Breach of Duty

“Breach of duty” is one of the four facts you have to prove to win a negligence claim in a personal injury case.

Once you prove the existence of a duty of care and the fact that the defendant breached that duty, you must also prove that the defendant’s breach of duty caused your injuries.



Suppose Anne was “tailgating” Bruce. When traffic became congested, Bruce slowed down. Anne’s car then hit Bruce’s car, causing a car wreck that injured Bruce.

To win a personal injury claim against Ann, Bruce would need to prove:

  • Anne owed Bruce a duty of care. This is easy because all drivers on public roads owe a duty of reasonable care to all other drivers and passengers.
  • Anne breached (violated) her duty of care. By following Bruce too closely, Anne probably violated her duty to maintain a safe distance from the car ahead of her.
  • Bruce suffered damages (losses) in a collision with Anne. Bruce might introduce medical expenses into evidence.
  • Anne’s “tailgating” was a foreseeable cause of the collision that injured Bruce.

If Bruce can prove the four foregoing facts on a “more likely than not” basis, he can win his claim against Anne. Anne would then owe Bruce compensation for his physical, emotional, and financial losses from the accident. 

Duty of Care

Everyone except a small child owes a duty of care to avoid injuring others in certain situations. In addition to the duty to drive safely, the following duties of care commonly arise in personal injury cases:

  • A physician’s professional duty of professional care towards their patients. The exact nature of this duty depends on training, experience, and circumstances.
  • A “common carrier,” such as an airline, must take particular care to avoid injuring their passengers.
  • The owner or manager of real property owes their guests (shoppers in a mall, for example) a duty to keep their premises safe. They must either repair or warn of any dangerous conditions.
  • Nursing homes owe a high duty of care to their residents.
  • Commercial truckers must comply with extensive trucking regulations on the federal and state levels.
  • Bar and nightclub owners must refrain from serving alcohol to obviously intoxicated customers. If they serve such a customer and the customer goes on to hurt someone (in a DUI accident, for example), they might bear liability under the Texas dram shop law.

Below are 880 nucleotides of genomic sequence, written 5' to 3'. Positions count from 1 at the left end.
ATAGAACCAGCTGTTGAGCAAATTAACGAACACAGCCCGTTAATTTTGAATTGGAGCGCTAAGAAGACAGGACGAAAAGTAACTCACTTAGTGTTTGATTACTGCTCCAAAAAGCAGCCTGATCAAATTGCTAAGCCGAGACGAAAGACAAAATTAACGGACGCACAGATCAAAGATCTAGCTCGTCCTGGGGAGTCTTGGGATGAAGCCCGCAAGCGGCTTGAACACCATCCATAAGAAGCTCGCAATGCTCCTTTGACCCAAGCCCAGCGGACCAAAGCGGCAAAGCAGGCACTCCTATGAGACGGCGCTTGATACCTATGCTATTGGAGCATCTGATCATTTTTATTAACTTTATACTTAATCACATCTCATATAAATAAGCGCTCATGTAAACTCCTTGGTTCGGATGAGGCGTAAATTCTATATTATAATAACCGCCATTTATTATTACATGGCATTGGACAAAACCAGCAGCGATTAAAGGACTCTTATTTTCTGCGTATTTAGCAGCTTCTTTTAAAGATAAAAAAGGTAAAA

• A trucking company must examine a prospective driver’s driving record and refrain from hiring a trucker with a questionable driving record.

In some cases, you might need an expert witness to determine the defendant’s duty of care.

Examples of Breach of Duty

Following are some typical examples of breach of duty that commonly arise in personal injury lawsuits:

  • Texting while driving;
  • Following another car too closely;
  • Mopping the floor without erecting a “Wet Floor” sign;
  • Failing to replace a blown lightbulb in a dark stairwell;
  • Failure to order lab tests after a patient complains of symptoms that would prompt a reasonable doctor to order tests;
  • Leaving a surgical instrument inside a patient’s body during surgery; and
  • Failing to replace bald tires.

A breach of duty does not have to violate the law to trigger civil liability.

How To Prove Breach of Duty

Following are the three most common tactics that lawyers use to prove a duty of care. These methods apply to private settlements as well as courtroom trials:

  • Common sense: Use witnesses and physical evidence to put the facts before the court and let the jury decide. Common sense also applies in out-of-court settlement negotiations.
  • Negligence per se: Proving that the defendant violated a safety law can provide a shortcut to proving a breach of duty
  • Expert testimony: This is routine in medical malpractice cases, for example.

There are many other ways to prove the defendant’s duty of care. 

When You Don’t Have To Prove Breach of Duty: Proving Liability in Strict Liability Cases

Strict liability means liability without proof of fault. Following are some examples:

  • Product liability: Proof that a defective and unreasonably dangerous product injured someone can support liability. The law assumes someone must have breached their duty of care; otherwise, the product would not have been defective in the first place.
  • Dog bites: Proof that the bite occurred and that the owner knew that the dog had bitten before results in liability. There is no need to specifically prove that the dog owner acted carelessly.
  • Ultrahazardous activities: When you engage in an uncommon activity that carries with it an inherent risk, you essentially become an insurer against any resulting injuries. Examples include storing explosives, disposing of hazardous waste, and operating a bulldozer.

As you can see, you don’t have to prove that the defendant breached a duty of care to win a strict liability claim. Nevertheless, the results are the same in that the defendant bears liability if you can prove certain facts. 

It Only Matters What You Can Prove, and a Dallas Personal Injury Lawyer Can Help

Unfortunately, the truth doesn’t matter in a personal injury claim unless you can prove it with admissible evidence. However, identifying and assembling admissible evidence is only one of several ways that a Dallas personal injury lawyer can help you.

Contact Jay Murray Personal Injury Lawyers for a free initial consultation at (214) 855-1420.